PORTLAND — A public hearing on a nearly $61 million plan to upgrade and modernize four elementary schools will likely be held next month.
At its meeting on Dec. 22, the School Facilities Ad Hoc Committee agreed to move forward on a proposal that calls for spending the money to substantially renovate and update Longfellow, Lyseth, Presumpscot and Reiche schools.
The spending package as now proposed reduces the school bond initially requested by the School Board early last summer by about $10 million.
The plan no longer includes adding a second floor at both Lyseth and Presumpscot, and also eliminates playground upgrades and outdoor learning spaces at all four schools.
In addition, the proposed spending would also reduce the initial size of the new gyms and remove the addition of locker rooms from Longfellow, Lyseth and Presumpscot.
However, the proposed bond, which would ultimately require voter approval, does call for a full-time project coordinator, as well as installing a new solar water heater at Reiche.
The modified bond proposal was put forth by Mayor Ethan Strimling and School Board member Marnie Morrione, who co-chair the ad hoc committee that also includes three city councilors and three other members of the School Board.
While each member of the committee said they were comfortable moving forward with a $61 million spending package, Councilor Nick Mavodones said, “We owe it to the taxpayers to have more than one option to discuss.”
That’s when he suggested that the School Department and the School Board review what they might be able to accomplish with a $35 million bond.
“I’m not necessarily advocating this, but one idea would be to give the School Board full discretion to spend $35 million,” he said. “No doubt there is (a) need” for capital improvement work at each of the four schools, but “there’s a reality here that we can’t afford it all.”
Mavodones added, “when talking about this, we need some reasonable alternatives. As this (proposal) is more in the public eye, the more I hear from residents concerned about the tax impact.”
Even reducing the school construction bond by $10 million would still add about 60 cents per $1,000 of valuation to the tax rate, the ad hoc committee was told at a prior meeting.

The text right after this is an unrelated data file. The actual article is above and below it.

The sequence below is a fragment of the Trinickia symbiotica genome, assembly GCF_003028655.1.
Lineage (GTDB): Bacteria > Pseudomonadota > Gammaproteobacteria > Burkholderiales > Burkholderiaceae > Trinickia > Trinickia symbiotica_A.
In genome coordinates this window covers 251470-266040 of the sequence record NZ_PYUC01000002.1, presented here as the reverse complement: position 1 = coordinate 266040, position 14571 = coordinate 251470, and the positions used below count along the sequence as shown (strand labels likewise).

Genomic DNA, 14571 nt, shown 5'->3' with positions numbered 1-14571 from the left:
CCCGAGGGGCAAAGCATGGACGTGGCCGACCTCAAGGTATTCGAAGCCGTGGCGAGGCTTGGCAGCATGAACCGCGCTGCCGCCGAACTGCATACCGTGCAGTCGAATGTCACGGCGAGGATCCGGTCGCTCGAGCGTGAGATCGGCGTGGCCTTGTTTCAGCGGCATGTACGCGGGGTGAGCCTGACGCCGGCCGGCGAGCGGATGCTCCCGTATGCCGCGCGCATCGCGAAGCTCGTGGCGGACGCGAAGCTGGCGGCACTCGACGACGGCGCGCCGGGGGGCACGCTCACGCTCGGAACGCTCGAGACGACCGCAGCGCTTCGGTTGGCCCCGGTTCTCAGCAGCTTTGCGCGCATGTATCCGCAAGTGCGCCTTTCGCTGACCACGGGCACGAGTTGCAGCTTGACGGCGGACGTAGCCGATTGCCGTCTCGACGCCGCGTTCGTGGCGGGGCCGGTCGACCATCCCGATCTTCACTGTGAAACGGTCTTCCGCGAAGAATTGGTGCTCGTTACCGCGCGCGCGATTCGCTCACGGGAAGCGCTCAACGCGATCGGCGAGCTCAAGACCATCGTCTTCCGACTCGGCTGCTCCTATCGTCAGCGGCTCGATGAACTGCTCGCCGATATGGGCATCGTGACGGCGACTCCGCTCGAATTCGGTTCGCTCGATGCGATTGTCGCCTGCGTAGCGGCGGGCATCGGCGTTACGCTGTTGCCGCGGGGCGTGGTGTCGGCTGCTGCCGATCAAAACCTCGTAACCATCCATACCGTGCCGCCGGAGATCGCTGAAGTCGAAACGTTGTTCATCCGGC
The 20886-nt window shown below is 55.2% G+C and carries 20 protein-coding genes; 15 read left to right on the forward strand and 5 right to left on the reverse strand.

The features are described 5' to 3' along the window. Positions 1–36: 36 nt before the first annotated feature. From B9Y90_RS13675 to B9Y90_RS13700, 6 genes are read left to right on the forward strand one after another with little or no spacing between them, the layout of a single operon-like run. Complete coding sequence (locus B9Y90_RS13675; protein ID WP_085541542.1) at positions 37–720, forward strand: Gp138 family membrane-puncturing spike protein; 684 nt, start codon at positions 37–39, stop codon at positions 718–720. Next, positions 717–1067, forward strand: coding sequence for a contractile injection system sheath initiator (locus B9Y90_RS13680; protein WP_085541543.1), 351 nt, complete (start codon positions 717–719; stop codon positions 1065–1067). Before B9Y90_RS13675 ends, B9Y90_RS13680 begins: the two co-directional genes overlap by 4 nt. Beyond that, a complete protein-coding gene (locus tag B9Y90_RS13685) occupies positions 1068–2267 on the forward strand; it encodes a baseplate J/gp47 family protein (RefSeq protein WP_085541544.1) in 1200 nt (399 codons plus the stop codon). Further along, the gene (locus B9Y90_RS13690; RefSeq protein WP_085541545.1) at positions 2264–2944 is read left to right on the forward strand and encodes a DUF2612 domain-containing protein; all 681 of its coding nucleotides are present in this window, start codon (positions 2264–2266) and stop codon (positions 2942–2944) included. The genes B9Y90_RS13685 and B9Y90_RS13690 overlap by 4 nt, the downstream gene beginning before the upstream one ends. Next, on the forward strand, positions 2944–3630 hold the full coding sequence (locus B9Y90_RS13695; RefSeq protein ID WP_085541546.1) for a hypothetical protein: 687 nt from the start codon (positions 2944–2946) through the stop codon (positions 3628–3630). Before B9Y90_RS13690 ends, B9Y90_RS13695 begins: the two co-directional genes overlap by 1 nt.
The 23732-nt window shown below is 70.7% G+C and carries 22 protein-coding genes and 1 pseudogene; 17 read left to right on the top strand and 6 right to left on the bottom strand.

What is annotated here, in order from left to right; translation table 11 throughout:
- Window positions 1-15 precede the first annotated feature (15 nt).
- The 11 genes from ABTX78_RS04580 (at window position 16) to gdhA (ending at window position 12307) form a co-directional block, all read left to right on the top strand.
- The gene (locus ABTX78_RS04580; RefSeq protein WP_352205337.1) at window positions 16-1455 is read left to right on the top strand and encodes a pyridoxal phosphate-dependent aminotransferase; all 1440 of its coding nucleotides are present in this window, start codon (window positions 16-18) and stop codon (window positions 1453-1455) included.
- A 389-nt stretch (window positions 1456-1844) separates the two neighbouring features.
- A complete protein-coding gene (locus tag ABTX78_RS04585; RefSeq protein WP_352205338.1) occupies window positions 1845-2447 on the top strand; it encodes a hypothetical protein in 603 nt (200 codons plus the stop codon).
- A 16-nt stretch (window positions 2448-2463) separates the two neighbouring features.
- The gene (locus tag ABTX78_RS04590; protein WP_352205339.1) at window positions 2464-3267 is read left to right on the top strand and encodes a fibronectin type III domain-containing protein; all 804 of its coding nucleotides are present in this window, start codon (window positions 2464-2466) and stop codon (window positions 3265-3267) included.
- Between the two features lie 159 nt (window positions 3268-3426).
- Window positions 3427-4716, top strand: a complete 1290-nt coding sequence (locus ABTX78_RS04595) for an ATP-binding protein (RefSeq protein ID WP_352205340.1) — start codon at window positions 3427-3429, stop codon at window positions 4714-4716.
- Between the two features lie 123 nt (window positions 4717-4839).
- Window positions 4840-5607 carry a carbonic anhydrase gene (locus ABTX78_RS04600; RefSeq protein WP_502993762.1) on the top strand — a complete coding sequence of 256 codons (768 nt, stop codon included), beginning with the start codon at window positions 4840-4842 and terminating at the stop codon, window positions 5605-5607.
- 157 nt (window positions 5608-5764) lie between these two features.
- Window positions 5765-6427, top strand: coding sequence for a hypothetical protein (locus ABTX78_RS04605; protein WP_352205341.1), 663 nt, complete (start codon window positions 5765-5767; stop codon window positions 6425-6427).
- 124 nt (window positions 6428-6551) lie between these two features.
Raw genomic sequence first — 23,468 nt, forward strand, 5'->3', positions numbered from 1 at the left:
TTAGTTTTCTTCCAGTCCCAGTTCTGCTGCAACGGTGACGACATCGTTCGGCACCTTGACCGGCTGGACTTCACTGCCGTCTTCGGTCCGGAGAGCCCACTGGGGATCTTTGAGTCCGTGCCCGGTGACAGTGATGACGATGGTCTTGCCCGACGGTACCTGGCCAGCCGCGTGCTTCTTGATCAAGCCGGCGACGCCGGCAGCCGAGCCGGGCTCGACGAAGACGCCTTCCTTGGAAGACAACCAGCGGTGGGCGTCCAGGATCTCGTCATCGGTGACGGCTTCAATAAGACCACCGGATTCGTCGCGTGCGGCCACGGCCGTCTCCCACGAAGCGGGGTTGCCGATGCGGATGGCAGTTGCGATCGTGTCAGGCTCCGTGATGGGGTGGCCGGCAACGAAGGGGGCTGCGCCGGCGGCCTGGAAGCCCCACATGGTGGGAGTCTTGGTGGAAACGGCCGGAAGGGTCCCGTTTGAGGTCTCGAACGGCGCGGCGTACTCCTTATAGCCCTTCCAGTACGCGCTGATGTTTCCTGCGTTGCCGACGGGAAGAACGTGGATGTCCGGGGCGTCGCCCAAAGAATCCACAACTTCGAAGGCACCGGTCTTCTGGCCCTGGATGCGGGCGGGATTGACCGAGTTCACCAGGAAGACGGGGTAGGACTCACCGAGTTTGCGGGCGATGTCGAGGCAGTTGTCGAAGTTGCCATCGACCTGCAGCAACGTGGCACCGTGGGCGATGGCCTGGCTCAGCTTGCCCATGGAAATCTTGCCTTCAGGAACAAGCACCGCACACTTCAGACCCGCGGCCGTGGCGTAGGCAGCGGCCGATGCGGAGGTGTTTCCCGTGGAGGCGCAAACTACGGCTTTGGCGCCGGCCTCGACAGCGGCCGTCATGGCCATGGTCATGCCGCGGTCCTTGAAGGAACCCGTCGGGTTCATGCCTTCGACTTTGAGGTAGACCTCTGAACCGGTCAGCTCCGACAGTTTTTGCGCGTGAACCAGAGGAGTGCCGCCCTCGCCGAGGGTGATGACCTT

Mavodones also said city leaders and residents “need to recognize there are consequences” to borrowing such a significant sum, which could negatively impact other vital capital projects for both the school and the city, as well as the yearly operational budgets for both.
Arguing in support of the $61 million school construction bond last week, Strimling said, “The adjusted project scope doesn’t have an overly adverse impact” on education.
Superintendent Xavier Botana agreed, saying the spending package as now proposed would not “compromise the educational programs” the school district offers.
Overall, Strimling said, “This (proposal) strikes a pretty good balance of weighing taxpayer concerns without impacting educational integrity. This (represents) significant savings.”
In summing up his thoughts, Councilor Justin Costa said, “There are tremendous capital needs and, in my mind, we are getting close to something I could coalesce behind. I believe we need to do something of this order of magnitude. Otherwise we’re just racking up deferred maintenance.”
On the other hand, Costa also agreed with Mavodones when he said, “It’s not fair to anyone to pretend that we’re not making choices.” That’s why he said he wants to see all the possibilities before reaching a final decision.
Anna Trevorrow, chairwoman of the School Board, felt the $61 million bond “makes sense” because it “does something toward meeting the devastating needs” at the four schools.
And, she said, there would be “real implications” if the spending package were reduced much further.
Strimling agreed, saying the city would be “making a big mistake if we don’t provide the tools needed for 21st century learning. I think it’s fair to say that (while) there are costs to do this, there are costs if we don’t.”
In wrapping up the meeting last week, he said a final date and time for the January public hearing would be confirmed and announced within the next couple weeks, although the likely date is Jan. 19.